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Bolte et al. Annals of Forest Science (2023) 80:7 https://doi.org/10.1186/s13595-022-01172-6 Annals of Forest Science Open Access EDITORIAL Forest adaptation and restoration under global change 1* 2 3 4 5 Andreas Bolte , Stephanie Mansourian , Palle Madsen , Mercy Derkyi , Michael Kleine and 3,6 John Stanturf Forests and forest landscapes, characterised by dominant been lost between 2015 and 2020 (FAO and UNEP 2020) forest areas with other embedded land uses, fulfil mul - and an even larger amount is estimated to be degraded. tiple essential ecosystem services (ES). These include (i) Environmental and climate changes are rapidly altering provisioning services such as the provision of food, raw the growth, survival, and regeneration conditions for for- materials, freshwater and medicinal resources; (ii) regu- est ecosystems with direct and dramatic impacts on 3.2 lating services such as carbon sequestration and stor- billion people, in particular the most vulnerable (IPBES age for climate protection, regulation of the landscape Land degradation assessment collaboration 2018). Tropi- water cycling and climate, moderation of extreme events cal forests, for example, are home to over two-thirds of and natural hazards; (iii) cultural services for recreation, the Earth’s terrestrial biodiversity and they are facing sig- mental and physical health, tourism, and aesthetic, cul- nificant threats from human activities as well as climate tural and spiritual experiences, as well as (iv) supporting change (Gardner et al. 2009). With this, forests and forest services for preserving biodiversity (Hassan et al. 2005). landscapes may lose their characteristic structural and For rural populations, forests are often the basis for their ecological features, and societies worldwide face dimin- social identity, livelihoods, and the local economy. Forest ishing levels of ecosystem services provided by forest landscapes are social-ecological systems shaped by mul- landscapes. u Th s, along with the preservation of intact tiple influences and they play an outstanding role, con - forest landscapes, forest adaptation and restoration are tributing to all 17 Sustainable Development Goals (SDG) needed to prevent the continued global loss of ecosystem (Mansourian 2018, Fig. 1). services and biodiversity, so that forest landscapes can However, forest landscapes are under pressure with the meet the ecological, economic, and societal challenges loss of forest areas by conversion to other land uses and due to global change. degradation of existing forests, and reduced biodiver- In this topical collection Forest Adaptation and Res- sity. An estimated 10 million hectares of forest area have toration under Global Change, we present nine papers covering a wide spectrum of topics, with three articles illustrating the scope, contexts, concepts, and chal- This article is an Editorial for a Topical Collection on Forest Adaptation and lenges of forest adaptation and restoration in general, on Restoration under Global Change. a transcontinental or global scale (Spathelf et al. 2018, *Correspondence: Stanturf et al. 2019, Jandl et al. 2019). Another six papers Andreas Bolte firstname.lastname@example.org discuss aspects of adaptation and restoration in different Thünen Institute of Forest Ecosystems, Eberswalde, Germany regions of the world (Europe: Chakraborty et al. 2019, Mansourian.org and University of Geneva, Crassier, Switzerland Paul et al. 2019, Jandl et al. 2018; Asia: Hai et al. 2020, InNovaSilva, Vejle, Denmark University of Energy and Natural Resources, Sunyani, Ghana and Australia: Harper et al. 2019). Most of these papers International Union of Forest Research Organizations, Vienna, Austria result from collaborations in the global networks on For- Estonian University of Life Sciences, Tartu, Estonia est adaptation and restoration under global change, and © The Author(s) 2023. Open Access This article is licensed under a Creative Commons Attribution 4.0 International License, which permits use, sharing, adaptation, distribution and reproduction in any medium or format, as long as you give appropriate credit to the original author(s) and the source, provide a link to the Creative Commons licence, and indicate if changes were made. The images or other third party material in this article are included in the article’s Creative Commons licence, unless indicated otherwise in a credit line to the material. If material is not included in the article’s Creative Commons licence and your intended use is not permitted by statutory regulation or exceeds the permitted use, you will need to obtain permission directly from the copyright holder. To view a copy of this licence, visit http:// creat iveco mmons. org/ licen ses/ by/4. 0/. Bolte et al. Annals of Forest Science (2023) 80:7 Page 2 of 4 Fig. 1 Forested landscapes as multidisciplinary spaces contributing to all 17 Sustainable Development Goals (modified from Mansourian 2018) the following one on Transforming forest landscapes for The paper of Jandl et al. (2019) considers the strategy future climate and human well-being. Both networks of non-management and of the reliance solely on natu- were constituted as a Task Force (TF) within the Interna- ral forest dynamics as an optimal approach for adapting tional Union of Forest Research Organizations (IUFRO), forests to climate change. Based on a thorough consid- an entity formed by 15,000 scientists of 650 participating eration of evidence from different forest types in the tem - organisations in 120 countries worldwide (IUFRO 2022). perate zone of central Europe and northern America, the authors illustrate the limitations of non-management for 1 Forest adaptation and restoration—concepts, most of the forest types considered. These limitations challenges, and solutions stem from long-term historic practices and management Spathelf et al. (2018) demonstrate that the concep- of forests with low intrinsic short-term adaptive capacities. tual merging of Forest Landscape Restoration (FLR) at They conclude that relying solely on natural mechanisms the landscape scale with Adaptive Forest Management and continuation of traditional management are risky, and (AFM) on the stand scale provide an integrative approach they recommend Adaptive Forest Management (AFM). for conserving, adapting, and restoring forest ecosystems. Stanturf et al. (2019) discuss implementation pathways The separation of forest adaptation from the approaches of Forest Landscape Restoration (FLR) according to the of (functional) forest restoration in parts of temperate ambitious global FLR goals of the Bonn Challenge Ini- and boreal Europe and North America (cf. Höhl et al. tiative and the New York Declaration on Forests. Based 2020) is mainly based on cultural and educational barri- on 17 case studies from Asia, Africa, and Latin America, ers rather than on biophysical variation. The integrative they demonstrate the overwhelming importance of build- Adaptive Measure (AM) approach presented in Spathelf ing the capacity of local practitioners and stakeholders. et al. (2018) can overcome these barriers and help to Forest landscapes and their local populations are com- streamline and focus existing concepts of forest adapta- plex socio-ecological systems that require context-spe- tion and restoration. The approach also makes more use cific, not one-size-fits-all solutions. Stanturf et al. (2017, of the ability of ecosystems in the future to self-organize 2019) offer project cycle management as an effective, and adapt to changing environmental conditions instead adaptive, and iterative framework for planning, imple- of attempting to restore to a previous historical state. menting, and monitoring forest landscape restoration. B olte et al. Annals of Forest Science (2023) 80:7 Page 3 of 4 product and providing funds for forest management in 2 Forest adaptation and management solutions the watersheds. for Central Europe Hai et al. provide an overview of the recent man- The options and limitations of species and provenance grove restoration activities in Vietnam of more than introductions for forest adaptation in Austria is shown 200,000 ha. Though impressive in area, the authors by Chakraborty et al. (2019) using the North American identify several project failures due to poor site and Douglas fir (Pseudotsuga menziesii) as an example. They species selection and lack of incentives to engage local analysed 19 provenance trials across Austria and mod- residents in the long-term management of the restored elled the effect of early and late frost on the survival rates areas. By focussing on mangroves’ functioning and of seedlings that depended on site conditions and prov- adopting monitoring and reporting procedures that enance origin. No frost limitation was found for Douglas include local stakeholders, a more robust approach for fir provenances from the transition zone from Pacific to future mangrove restoration is achievable. continental climates in north-western North America; thus, provenance selection for forest adaptation may fol- 4 Lessons to learn for future work on forest low productivity, but early and late frost limitations for adaptation and restoration Douglas fir in general should be considered according to Forest restoration and related forest adaptation are key local site conditions. contributions to mitigating climate change and help- Jandl et al. (2018) present results of a modelling study ing ecosystems and societies to adapt to future condi- focussed on standing timber volume and carbon stock tions. Thus, the United Nations (UN) have declared this dynamics of protected high elevation cembrian pine decade 2021–2030 as the UN Decade on Ecosystem (Pinus cembra) forests at the timber line in Austria. They Restoration (United Nation [UN] 2020). Tremendous studied possible profitable timber production in the face efforts have been made worldwide to restore ecosys - of climate warming and increasing productivity. Accord- tems, including forest landscapes in particular driven ing to different climate and management scenarios as and supported by the Bonn Challenge and the New well as government subsidy effects, the optimal solution York Declaration on Forests with pledges to date total- was to leave the cembrian pine forests unmanaged. ling 210 Mio. ha for restoration (https:// www. bonnc In a combined empirical and modelling study Paul halle nge. org/ progr ess), and even greater efforts beyond et al. (2019) look at the economic effect of altered sur - these initiatives (Stanturf and Mansourian 2020). vival probabilities in group-mixed and block-wise pure However, there are still many challenges to be considered Norway spruce (Picea abies) and European beech (Fagus and questions to be answered in order to implement sylvatica) stands in Germany. They found that opti - forest adaptation and restoration as well as to sustain the mal tree species mixes under simulated climate change processes. The following aspects are relevant: effects could buffer but not completely mitigate undesir - able economic consequences. The higher survival rates and economic overperformance of mixed stands, how- (1) Collaboration among researchers, decision makers, ever, support existing subsidy schemes and concepts in and practitioners Germany for forest transformation from pure to mixed (2) Capacity building in regions and localities to be stands with Norway spruce and European beech. restored (3) Integration of all relevant ecosystem services, and 3 Reappraising forest management and mangrove the demands of local populations restoration in Asia and Australia (4) Fair participation with and within (local) stake- The review paper of Harper et al. (2019) highlights the holder groups interaction of (restored) forest cover and water supply in (5) Targeted communication to raise awareness the Perth region (western Australia) under ongoing cli- (6) Long-term financing of restoration and following mate change. Effects of deforestation and forest restora - management tion on water quantity and quality, in particular salinity, (7) Governance that ensures fair, equitable, and repre- are presented and discussed. Effects of growing popula - sentative decision-making processes tion and decreasing precipitation in the region urge an (8) Long-term monitoring and reporting of restoration integrative forest and water management approach to processes and subsequent adaptive management protect the ecological integrity and biodiversity of the forests in the region and to meet the growing water sup- Forest restoration and adaptation are long-term ply demand of the population in the Perth region. As a activities, requiring decades or even centuries. Today’s solution, the authors suggest considering water as a forest authorities and people fostering restoration activities Bolte et al. Annals of Forest Science (2023) 80:7 Page 4 of 4 IUFRO (IUFRO) The organization (Available online: https:// www. iufro. org/ disco will be replaced by those coming from the next gen- ver/ organ izati on/ Accessed on 17 Oct 2022) erations. Therefore, restoration as a social rather than a Jandl N, Jandl R, Schindlbacher A (2018) Future management options for cem- strictly technical challenge must include long-term edu- bran pine forests close to the alpine timberline. Ann for Sci 75:81. https:// doi. org/ 10. 1007/ s13595- 018- 0760-4 cation programs and socio-cultural shifts over several Jandl R, Spathelf P, Bolte A, Prescott C (2019) Forest adaptation to climate generations. change—is non-management an option? Ann for Sci 76:48. https:// doi. The editors and authors hope that the audience of org/ 10. 1007/ s13595- 019- 0827-x Mansourian S (2018) In the eye of beholder: reconciling interpretations of Annals of Forest Science will appreciate the content of forest landscape restoration. Land Degrad Dev 29(9):2888–2898. https:// this topical collection. doi. org/ 10. 1002/ ldr. 3014 Paul C, Brandl S, Friedrich S, Falk W, Härtl F, Knoke T (2019) Climate change and Acknowledgements mixed forests: how do altered survival probabilities impact economically The editorial is an activity within the work of IUFRO Task Force 31 Forest Adap- desirable species proportions of Norway spruce and European beech? tation and Restoration under Global Change and Task Force 45 Transforming Ann for Sci 76:14. https:// doi. org/ 10. 1007/ s13595- 018- 0793-8 Forest Landscapes for Future Climates and Human Well-Being. We acknowledge Spathelf P, Stanturf J, Kleine M, Jandl R, Chiatante D, Bolte A (2018) Adaptive the TF members for the inspiring discussions. measures: integrating adaptive forest management and forest landscape restoration. Ann for Sci 75:55. https:// doi. org/ 10. 1007/ s13595- 018- 0736-4 Authors’ contributions Stanturf JA, Mansourian S (2020) Forest landscape restoration: state of play. Conceptualization: Andreas Bolte and John Stanturf. Writing: all authors. The Royal Society Open Science 7:201218. https:// doi. org/ 10. 1098/ rsos. authors read and approved the final manuscript. Stanturf JA, Kleine M, Mansourian S, Parrotta J, Madsen P, Kant P, Burns J, Bolte A (2019) Implementing forest landscape restoration under the Bonn Declarations Challenge: a systematic approach. Ann for Sci 76:50. https:// doi. org/ 10. 1007/ s13595- 019- 0833-z Ethics approval and consent to participate Stanturf JA, Kleine M, Mansourian S (eds) (2017) Implementing Forest Land- The authors declare that they follow the rules of good scientific practice. scape Restoration, A Practitioner‘s Guide. International Union of Forest Research Organizations, Special Programme for Development of Capaci- Consent for publication ties (IUFRO-SPDC). IUFRO, Vienna, Austria, p 128 All authors gave their informed consent to this publication and its content. United Nations [UN] (2020) Preventing, halting and reversing the degradation of ecosystems worldwide (Available online at: https:// www. decad eonre Competing interests stora tion. org/. Accessed on 17 Oct 2022) The authors declare that they have no competing interests. Publisher’s Note Springer Nature remains neutral with regard to jurisdictional claims in pub- lished maps and institutional affiliations. References Chakraborty D, Matulla C, Andre K, Weissenbacher L, Schüler WL (2019) Survival of Douglas-fir provenances in Austria: site-specific late and early frost events are more important than provenance origin. Ann for Sci 76:100. https:// doi. org/ 10. 1007/ s13595- 019- 0883-2 FAO and UNEP (2020) The State of the World’s Forests 2020. Forests, biodiver- sity and people, Rome, Italy, p 214. https:// doi. org/ 10. 4060/ ca864 2enFAO ([Food and Agriculture Organisation]) Gardner TA, Barlow J, Chazdon R, Ewers RM, Harvey CA, Peres CA, Sodhi NS (2009) Prospects for tropical forest biodiversity in a human-modified world. Ecol Lett 12(6):561–582. https:// doi. org/ 10. 1111/j. 1461- 0248. 2009. 01294.x Hai N, Dell B, Phuong V, Harper RJ (2020) Towards a more robust approach for the restoration of mangroves in Vietnam. Ann for Sci 77:18. https:// doi. org/ 10. 1007/ s13595- 020- 0921-0 Harper R, Smettem KRJ, Ruprecht JK, Dell B, Liu N (2019) Forest-water interac- tions in the changing environment of south-western Australia. Ann for Sci 76:95. https:// doi. org/ 10. 1007/ s13595- 019- 0880-5 Re Read ady y to to submit y submit your our re researc search h ? Choose BMC and benefit fr ? Choose BMC and benefit from om: : Hassan R, Scholes R, Ash N (eds) (2005) Ecosystems and human well-being: current state and trends. Island Press, Washington, DC, Millennium Eco- fast, convenient online submission system Assessment, p 948 thorough peer review by experienced researchers in your ﬁeld Höhl M, Ahimbisibwe V, Stanturf JA, Elsasser P, Kleine N, Bolte A (2020) Forest rapid publication on acceptance Landscape Restoration – what generate failure and success. Forests 11(9):938. https:// doi. org/ 10. 3390/ f1109 0938 support for research data, including large and complex data types IPBES Land degradation assessment collaboration (2018) The IPBES assess- • gold Open Access which fosters wider collaboration and increased citations ment report on land degradation and restoration. Intergovernmental maximum visibility for your research: over 100M website views per year Science-Policy Platform on Biodiversity and Ecosystem Services (IPBES), Bonn, Germany (Available online: https:// ipbes. net/ policy- suppo rt/ asses At BMC, research is always in progress. sments/ asses sment- report- land- degra dation- resto ration. Accessed on 17 Oct 2022) Learn more biomedcentral.com/submissions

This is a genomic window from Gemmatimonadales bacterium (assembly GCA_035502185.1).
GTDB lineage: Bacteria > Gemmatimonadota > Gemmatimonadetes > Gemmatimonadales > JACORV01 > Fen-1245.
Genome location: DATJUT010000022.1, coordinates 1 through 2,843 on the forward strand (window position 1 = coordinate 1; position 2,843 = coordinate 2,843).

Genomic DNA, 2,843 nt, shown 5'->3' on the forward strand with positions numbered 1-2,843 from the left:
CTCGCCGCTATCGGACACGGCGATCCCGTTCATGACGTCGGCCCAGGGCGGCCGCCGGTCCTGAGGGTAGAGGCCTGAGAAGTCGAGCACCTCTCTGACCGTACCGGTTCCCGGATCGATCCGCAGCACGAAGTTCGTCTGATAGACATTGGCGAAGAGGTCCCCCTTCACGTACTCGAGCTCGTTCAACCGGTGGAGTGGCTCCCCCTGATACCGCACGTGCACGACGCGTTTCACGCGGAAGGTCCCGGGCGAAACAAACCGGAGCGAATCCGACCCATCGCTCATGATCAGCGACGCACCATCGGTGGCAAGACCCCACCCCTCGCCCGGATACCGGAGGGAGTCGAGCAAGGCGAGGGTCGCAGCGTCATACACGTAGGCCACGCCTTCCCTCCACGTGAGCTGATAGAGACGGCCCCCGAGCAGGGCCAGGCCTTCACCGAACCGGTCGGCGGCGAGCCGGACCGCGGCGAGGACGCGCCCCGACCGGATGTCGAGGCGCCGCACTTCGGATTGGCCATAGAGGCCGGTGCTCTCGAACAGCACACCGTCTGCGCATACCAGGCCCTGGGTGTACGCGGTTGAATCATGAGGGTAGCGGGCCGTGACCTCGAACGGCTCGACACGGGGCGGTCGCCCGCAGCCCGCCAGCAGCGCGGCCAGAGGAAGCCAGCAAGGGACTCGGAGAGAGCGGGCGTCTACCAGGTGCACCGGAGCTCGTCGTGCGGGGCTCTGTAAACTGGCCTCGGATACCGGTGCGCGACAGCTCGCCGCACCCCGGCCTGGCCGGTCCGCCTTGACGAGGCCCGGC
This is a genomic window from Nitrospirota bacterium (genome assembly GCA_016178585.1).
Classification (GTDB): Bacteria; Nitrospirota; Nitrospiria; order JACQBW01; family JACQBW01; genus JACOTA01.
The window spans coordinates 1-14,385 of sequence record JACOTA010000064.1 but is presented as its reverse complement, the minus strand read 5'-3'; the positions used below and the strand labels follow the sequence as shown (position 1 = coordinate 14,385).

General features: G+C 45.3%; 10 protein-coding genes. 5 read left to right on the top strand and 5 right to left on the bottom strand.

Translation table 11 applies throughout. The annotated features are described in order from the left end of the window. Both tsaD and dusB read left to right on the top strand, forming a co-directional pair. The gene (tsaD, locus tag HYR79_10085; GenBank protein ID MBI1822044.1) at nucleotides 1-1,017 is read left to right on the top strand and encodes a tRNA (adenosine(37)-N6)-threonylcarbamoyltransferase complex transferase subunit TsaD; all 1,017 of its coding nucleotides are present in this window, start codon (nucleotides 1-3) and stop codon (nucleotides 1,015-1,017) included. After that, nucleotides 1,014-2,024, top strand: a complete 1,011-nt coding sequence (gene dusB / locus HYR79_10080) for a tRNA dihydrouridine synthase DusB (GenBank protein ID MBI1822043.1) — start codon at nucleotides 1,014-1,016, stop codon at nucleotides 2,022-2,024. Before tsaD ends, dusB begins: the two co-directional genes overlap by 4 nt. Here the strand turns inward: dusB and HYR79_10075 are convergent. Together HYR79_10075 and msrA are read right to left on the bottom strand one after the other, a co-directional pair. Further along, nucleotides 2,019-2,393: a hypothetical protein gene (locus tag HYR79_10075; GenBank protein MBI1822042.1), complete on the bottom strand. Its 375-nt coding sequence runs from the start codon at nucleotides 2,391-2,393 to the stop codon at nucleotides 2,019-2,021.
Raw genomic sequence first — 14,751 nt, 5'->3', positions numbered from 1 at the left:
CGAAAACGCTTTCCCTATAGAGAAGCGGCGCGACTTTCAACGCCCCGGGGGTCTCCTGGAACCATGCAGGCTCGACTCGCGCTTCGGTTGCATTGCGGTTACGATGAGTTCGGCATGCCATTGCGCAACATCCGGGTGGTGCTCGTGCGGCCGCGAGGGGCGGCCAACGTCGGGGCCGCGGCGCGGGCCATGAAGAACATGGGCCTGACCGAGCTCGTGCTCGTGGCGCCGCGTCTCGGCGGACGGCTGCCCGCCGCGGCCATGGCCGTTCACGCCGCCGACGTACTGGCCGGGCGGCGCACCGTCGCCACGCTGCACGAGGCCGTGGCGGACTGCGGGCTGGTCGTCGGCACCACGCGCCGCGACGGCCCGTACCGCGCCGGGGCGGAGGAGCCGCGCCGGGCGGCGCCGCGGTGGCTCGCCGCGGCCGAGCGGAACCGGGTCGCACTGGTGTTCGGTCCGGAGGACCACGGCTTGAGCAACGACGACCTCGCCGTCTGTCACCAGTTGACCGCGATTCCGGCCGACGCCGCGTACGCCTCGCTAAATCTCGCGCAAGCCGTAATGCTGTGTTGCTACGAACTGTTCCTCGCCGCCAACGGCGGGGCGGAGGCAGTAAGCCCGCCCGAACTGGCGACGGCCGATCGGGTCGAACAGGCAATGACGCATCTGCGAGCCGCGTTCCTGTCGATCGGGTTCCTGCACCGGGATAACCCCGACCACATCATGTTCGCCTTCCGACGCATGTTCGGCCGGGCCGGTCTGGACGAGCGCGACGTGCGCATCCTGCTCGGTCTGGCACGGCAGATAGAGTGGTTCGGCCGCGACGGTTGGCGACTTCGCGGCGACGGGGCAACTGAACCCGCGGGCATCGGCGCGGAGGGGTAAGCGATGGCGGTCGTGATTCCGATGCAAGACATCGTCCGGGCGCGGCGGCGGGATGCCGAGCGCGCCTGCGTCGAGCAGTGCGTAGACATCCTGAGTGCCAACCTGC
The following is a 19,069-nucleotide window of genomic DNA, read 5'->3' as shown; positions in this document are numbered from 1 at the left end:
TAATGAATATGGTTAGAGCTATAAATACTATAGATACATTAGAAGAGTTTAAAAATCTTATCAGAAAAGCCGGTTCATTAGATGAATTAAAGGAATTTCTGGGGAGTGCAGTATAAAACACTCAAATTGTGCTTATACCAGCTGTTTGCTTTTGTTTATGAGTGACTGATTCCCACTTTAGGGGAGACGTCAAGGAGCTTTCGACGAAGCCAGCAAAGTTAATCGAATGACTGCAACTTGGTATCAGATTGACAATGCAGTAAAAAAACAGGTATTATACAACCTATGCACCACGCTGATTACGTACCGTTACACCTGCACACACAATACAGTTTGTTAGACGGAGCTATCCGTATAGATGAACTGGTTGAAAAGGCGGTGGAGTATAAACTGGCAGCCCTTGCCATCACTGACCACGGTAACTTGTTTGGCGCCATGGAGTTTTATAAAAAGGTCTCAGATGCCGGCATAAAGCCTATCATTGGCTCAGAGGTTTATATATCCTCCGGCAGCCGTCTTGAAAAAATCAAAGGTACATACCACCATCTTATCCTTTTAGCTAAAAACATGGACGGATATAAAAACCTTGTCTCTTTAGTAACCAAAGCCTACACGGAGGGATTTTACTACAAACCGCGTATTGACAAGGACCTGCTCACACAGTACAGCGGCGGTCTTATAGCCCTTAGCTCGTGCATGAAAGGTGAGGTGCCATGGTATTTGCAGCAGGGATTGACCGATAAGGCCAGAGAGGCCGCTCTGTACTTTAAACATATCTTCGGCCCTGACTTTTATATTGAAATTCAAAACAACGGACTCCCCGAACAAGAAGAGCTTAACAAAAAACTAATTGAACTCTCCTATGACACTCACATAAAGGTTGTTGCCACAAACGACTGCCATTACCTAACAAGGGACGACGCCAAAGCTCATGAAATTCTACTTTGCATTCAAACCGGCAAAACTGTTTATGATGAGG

Annals of Forest Science – Springer Journals
Published: Feb 3, 2023